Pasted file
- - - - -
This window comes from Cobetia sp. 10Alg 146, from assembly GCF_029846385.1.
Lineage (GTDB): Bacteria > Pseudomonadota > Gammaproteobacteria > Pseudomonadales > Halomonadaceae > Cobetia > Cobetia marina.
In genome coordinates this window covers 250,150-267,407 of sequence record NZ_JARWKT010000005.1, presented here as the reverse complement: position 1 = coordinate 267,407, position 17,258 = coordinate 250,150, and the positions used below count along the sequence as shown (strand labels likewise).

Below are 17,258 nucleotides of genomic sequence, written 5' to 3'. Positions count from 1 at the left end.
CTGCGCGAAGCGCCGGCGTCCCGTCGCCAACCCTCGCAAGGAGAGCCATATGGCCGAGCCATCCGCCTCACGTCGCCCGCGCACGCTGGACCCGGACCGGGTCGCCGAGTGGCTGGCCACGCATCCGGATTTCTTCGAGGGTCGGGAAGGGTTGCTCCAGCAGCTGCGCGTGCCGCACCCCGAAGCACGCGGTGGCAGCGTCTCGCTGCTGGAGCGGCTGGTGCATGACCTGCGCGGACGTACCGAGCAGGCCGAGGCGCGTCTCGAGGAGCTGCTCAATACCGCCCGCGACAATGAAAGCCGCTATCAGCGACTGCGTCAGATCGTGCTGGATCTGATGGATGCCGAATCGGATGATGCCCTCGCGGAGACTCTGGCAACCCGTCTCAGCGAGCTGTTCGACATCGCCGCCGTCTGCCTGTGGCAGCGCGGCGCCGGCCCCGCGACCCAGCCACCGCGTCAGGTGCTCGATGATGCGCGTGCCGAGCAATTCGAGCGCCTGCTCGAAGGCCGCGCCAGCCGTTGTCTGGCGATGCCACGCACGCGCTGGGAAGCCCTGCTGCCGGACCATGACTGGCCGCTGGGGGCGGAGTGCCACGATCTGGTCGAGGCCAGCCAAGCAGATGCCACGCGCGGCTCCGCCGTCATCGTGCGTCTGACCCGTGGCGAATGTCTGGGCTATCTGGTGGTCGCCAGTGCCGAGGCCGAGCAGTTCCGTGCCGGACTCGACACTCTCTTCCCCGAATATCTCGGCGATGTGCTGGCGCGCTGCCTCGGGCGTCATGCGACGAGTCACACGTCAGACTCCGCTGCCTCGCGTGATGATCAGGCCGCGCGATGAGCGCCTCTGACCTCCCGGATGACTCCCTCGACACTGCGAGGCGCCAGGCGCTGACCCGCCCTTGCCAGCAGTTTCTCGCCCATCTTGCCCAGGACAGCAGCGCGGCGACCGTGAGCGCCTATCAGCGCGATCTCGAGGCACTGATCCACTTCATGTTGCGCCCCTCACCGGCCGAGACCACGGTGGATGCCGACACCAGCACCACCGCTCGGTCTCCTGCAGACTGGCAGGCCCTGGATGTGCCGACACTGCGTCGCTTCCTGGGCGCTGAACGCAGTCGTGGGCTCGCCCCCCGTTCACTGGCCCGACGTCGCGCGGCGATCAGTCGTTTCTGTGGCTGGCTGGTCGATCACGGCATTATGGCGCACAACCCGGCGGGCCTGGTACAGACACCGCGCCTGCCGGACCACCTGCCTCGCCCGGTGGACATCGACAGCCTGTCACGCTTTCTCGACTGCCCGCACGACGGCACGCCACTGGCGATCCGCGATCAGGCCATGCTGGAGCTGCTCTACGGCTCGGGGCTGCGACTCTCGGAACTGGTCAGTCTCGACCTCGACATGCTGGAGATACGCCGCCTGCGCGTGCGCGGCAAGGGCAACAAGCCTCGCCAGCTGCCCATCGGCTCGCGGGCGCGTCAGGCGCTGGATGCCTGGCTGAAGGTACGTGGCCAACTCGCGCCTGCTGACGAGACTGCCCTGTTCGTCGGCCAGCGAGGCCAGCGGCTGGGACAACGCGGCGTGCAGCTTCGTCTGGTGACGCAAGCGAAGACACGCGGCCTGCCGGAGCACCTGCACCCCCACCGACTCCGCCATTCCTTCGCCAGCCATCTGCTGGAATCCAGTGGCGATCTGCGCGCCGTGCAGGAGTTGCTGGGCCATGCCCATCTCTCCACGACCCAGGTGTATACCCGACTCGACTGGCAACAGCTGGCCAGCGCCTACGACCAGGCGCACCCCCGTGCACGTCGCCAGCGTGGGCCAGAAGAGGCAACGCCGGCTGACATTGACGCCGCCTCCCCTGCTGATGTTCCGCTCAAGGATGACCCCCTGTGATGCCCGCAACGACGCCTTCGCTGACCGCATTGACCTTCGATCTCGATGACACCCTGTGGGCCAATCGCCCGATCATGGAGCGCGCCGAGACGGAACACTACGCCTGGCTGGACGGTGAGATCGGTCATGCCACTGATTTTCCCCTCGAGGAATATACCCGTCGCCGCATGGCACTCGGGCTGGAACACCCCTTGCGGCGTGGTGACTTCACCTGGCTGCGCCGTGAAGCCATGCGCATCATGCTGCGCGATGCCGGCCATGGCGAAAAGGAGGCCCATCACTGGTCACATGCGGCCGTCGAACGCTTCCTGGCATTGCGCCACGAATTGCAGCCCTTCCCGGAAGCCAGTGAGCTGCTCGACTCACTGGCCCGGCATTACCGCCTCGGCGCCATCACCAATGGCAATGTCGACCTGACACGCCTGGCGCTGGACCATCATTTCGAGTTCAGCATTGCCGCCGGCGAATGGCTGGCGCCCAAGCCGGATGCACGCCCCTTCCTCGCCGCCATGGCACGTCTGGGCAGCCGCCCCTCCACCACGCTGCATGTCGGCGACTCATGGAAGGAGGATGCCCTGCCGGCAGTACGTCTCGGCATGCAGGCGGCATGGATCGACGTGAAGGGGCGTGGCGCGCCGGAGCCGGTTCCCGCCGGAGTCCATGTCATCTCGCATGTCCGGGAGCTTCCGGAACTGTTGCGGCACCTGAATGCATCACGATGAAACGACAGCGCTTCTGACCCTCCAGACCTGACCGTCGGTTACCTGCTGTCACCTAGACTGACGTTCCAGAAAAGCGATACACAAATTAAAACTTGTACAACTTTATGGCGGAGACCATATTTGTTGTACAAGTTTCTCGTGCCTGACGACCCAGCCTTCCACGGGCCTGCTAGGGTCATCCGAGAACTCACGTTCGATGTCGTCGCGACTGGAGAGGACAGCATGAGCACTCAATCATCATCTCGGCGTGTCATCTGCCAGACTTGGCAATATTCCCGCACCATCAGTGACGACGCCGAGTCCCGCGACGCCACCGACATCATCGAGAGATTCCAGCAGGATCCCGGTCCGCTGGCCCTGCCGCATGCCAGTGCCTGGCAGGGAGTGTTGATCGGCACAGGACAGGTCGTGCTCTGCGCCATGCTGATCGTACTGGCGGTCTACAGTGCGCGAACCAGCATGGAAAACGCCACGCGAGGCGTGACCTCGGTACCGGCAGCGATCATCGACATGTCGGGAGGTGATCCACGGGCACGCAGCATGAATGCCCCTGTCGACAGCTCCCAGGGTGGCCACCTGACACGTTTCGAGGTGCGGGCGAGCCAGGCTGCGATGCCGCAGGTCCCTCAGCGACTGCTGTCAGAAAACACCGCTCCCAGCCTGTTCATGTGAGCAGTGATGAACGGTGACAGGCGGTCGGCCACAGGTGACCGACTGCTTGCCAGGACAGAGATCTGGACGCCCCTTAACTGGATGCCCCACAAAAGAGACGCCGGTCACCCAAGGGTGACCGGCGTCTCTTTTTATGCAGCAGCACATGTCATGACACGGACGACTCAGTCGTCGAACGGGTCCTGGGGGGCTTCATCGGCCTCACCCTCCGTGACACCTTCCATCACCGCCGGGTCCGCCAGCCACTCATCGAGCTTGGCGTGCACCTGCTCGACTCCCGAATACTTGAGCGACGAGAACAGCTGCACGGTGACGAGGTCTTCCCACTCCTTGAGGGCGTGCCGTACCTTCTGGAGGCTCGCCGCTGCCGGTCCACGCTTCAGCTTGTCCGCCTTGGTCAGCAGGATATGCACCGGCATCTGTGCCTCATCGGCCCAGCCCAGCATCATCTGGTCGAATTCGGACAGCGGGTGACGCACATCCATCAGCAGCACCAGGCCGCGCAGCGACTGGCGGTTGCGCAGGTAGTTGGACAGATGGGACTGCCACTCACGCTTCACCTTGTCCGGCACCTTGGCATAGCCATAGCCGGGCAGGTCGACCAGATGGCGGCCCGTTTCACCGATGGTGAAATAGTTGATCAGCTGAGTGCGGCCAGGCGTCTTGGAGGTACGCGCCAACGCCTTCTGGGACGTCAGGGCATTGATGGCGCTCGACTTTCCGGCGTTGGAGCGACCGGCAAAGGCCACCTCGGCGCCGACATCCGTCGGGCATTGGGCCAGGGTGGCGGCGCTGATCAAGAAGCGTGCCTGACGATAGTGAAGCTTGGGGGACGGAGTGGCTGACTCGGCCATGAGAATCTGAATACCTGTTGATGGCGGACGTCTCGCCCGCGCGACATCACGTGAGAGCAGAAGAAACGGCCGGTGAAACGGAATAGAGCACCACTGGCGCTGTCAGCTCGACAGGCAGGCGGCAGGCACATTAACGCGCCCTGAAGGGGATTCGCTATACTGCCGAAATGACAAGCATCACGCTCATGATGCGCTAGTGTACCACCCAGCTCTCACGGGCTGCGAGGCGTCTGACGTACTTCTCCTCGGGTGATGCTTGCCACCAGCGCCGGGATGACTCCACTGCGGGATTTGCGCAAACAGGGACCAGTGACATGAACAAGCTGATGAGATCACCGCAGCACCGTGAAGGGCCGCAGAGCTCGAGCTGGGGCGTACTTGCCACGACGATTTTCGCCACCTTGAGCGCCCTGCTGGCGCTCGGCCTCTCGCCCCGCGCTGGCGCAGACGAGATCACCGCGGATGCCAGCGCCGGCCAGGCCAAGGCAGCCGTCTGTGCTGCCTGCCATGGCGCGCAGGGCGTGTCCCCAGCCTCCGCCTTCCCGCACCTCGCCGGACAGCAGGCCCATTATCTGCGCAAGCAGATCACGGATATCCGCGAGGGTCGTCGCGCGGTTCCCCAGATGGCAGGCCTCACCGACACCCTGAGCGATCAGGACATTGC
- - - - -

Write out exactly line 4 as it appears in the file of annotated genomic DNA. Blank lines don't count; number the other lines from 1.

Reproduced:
Below are 17,258 nucleotides of genomic sequence, written 5' to 3'. Positions count from 1 at the left end.